UK expert weighs in on Lawyer X handling

By Naomi Neilson|13 May 2020
UK expert weighs in on Lawyer X handling

A former senior police officer from the UK has weighed in on the management of criminal barrister Nicola Gobbo by Victoria Police.

Speaking to the Royal Commission into the Management of Police Informants (RCMPI) – in what could be its last hearing – Sir Jonathan Murphy outlined the UK policies governing human source management, adding that Nicola Gobbo’s handling was “undesirable”.

However, he conceded that there may be potential to use an informer with confidentiality privileges: “The necessity, justification and proportionality of considerations would help in coming to the conclusion of whether it was desirable or otherwise.”

One of the terms of reference as part of the royal commission is to report on effectiveness of current practices and safeguards, as it relates to legal human sources. The experience of the UK “is some assistance in these inquiries”, an RCMPI counsel confirmed.

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Sir Jon, who worked in the equivalent position of chief commissioner here in Australia – and is now professor of Advanced Policing Studies in Liverpool – outlined legislation that governs the management of human informants in the UK. The act balances the “seriousness of the criminal activity” with the detail of personal information obtained.

The legislation came into effect under the European Conventions focus on human rights. Under the act, the secretary of state can make orders and publish codes of practice, that then form the decision-making of dedicated officers handling police informants.

Commissioner Margaret McMurdo asked Sir Jon to clarify if, under the legislation, officers can consult a legal professional. He said there was “always the option” to do so, and that decisions relating to human sources will often involve “some form of discussion with both in-house lawyers and, from time to time, the Crown prosecution service”.

“I’ve never been involved in a set of circumstances such as given rise to the commission, but what I want to say is, if I felt the need to go through internal advice, I would in relation to the registration of a source,” Sir Jon said. “You don’t want that circle of knowledge to be too wide, but at the same time you need to have proper advice for effective decisions.”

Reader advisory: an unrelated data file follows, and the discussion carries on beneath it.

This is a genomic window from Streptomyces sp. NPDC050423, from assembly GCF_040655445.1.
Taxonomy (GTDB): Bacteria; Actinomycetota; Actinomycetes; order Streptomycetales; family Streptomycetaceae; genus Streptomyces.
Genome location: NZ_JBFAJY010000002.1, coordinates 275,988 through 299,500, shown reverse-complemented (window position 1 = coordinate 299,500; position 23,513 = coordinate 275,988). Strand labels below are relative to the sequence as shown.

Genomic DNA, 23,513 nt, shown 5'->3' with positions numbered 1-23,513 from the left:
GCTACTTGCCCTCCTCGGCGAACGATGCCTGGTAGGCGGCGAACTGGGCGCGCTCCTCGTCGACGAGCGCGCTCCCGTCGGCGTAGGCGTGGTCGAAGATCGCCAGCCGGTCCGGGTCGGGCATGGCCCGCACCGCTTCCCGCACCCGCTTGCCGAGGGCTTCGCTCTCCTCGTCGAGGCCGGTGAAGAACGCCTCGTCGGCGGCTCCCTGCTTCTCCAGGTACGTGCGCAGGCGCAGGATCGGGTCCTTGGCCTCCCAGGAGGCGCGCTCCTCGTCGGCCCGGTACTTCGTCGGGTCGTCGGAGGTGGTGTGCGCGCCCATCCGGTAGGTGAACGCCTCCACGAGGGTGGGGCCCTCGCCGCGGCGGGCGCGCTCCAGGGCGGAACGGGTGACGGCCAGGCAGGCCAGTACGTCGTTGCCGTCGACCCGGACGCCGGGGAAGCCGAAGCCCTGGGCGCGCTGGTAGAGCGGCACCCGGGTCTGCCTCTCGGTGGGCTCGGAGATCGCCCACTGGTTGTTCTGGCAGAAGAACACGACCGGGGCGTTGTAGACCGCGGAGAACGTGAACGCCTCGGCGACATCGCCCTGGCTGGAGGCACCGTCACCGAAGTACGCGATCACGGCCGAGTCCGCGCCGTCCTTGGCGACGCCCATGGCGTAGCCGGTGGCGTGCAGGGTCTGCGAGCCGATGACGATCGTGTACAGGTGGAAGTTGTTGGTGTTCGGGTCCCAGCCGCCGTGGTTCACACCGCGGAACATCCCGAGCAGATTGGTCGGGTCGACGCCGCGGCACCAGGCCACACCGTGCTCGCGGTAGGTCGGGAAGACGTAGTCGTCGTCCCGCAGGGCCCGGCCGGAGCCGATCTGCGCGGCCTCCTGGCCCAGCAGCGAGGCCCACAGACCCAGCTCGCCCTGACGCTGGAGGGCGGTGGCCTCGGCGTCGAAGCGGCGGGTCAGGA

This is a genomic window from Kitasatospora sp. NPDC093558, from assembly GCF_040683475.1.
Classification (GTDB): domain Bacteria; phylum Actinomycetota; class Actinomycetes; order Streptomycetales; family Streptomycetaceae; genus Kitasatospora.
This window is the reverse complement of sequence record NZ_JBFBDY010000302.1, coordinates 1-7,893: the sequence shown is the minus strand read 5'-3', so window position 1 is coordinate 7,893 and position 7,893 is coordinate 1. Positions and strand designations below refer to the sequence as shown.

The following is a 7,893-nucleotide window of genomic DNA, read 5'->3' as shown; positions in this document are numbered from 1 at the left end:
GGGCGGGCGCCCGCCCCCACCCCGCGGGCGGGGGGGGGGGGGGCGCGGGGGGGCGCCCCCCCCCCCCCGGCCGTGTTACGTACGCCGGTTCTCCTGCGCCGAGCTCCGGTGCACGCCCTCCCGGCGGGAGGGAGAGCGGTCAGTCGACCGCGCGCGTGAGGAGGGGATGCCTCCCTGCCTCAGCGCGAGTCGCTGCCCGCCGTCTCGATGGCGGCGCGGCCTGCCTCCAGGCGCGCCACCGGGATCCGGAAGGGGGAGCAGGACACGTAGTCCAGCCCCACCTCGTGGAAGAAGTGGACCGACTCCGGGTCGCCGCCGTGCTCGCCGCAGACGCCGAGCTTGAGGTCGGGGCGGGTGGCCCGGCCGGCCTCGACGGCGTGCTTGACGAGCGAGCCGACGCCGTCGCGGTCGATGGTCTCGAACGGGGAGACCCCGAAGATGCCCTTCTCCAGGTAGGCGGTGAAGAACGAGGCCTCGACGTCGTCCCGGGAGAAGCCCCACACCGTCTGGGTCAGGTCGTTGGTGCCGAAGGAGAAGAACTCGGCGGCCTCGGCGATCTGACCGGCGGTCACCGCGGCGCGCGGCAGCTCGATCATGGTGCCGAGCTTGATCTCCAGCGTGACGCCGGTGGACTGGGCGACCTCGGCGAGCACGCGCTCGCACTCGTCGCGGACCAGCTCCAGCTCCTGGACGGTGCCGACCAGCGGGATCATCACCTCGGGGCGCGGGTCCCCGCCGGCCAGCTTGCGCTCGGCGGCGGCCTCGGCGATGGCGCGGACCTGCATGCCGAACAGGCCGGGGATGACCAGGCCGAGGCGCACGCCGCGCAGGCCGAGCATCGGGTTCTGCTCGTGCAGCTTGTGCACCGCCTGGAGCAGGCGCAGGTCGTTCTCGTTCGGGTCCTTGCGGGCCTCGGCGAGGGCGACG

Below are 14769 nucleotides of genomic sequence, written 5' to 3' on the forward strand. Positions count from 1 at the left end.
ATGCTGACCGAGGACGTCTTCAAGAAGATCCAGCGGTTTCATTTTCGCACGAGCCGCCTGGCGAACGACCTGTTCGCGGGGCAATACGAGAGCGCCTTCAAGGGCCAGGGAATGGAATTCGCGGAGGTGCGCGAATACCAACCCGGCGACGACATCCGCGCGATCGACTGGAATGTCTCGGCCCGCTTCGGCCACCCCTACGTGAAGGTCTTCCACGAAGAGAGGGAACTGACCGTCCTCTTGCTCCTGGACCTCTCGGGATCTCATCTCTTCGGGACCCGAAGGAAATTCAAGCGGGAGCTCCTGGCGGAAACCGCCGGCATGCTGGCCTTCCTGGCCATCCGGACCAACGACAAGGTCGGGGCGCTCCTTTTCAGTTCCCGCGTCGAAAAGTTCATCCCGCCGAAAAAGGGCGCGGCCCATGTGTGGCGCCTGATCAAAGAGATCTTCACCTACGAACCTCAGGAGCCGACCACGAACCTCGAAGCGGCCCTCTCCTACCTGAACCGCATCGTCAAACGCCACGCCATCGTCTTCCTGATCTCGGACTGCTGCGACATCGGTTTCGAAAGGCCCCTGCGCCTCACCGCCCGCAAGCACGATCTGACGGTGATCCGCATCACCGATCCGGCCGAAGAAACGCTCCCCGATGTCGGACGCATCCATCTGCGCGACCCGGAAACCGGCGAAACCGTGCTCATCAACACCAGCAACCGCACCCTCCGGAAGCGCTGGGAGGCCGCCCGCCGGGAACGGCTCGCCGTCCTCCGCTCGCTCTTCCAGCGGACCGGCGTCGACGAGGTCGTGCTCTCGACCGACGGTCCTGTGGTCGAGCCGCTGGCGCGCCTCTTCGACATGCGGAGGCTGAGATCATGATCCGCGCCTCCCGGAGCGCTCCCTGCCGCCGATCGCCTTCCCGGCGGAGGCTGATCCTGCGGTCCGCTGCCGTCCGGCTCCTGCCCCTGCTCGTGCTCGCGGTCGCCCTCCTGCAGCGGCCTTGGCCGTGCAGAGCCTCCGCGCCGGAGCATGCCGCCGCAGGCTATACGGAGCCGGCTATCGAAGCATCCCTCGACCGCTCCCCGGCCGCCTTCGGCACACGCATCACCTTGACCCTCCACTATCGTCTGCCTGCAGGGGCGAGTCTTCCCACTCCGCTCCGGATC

One of his strongest opinions, as it also relates to Victoria’s policy of decision-making, is in not relying on a committee to determine appropriateness of a source. He said the police force trains people for roles and promotes them on the basis of experience, skills and their judgement: “You make a decision, you record your decision [and then] you justify.”

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He also pointed to the importance of a dedicated source unit, that has only one role rather than multiple roles across the organisation: “The authorisation of human sources requires people to be on the ball, and on top of their game. Any distraction doing other roles is at the detriment of their [human source management] job.”

As for culture, which was a point of contention for Victoria Police during the commission, Sir Jon said it is unhealthy for individuals to not consult their seniors and that, for someone to do wrong by the organisation, it starts at the culture.

“If one looks at instances such as you describe where things have gone badly wrong and organisation reputations have been tarnished, they are very rarely because of processes in place,” Sir Jon said. “It is because of the individual working outside of that process.”

UK expert weighs in on Lawyer X handling
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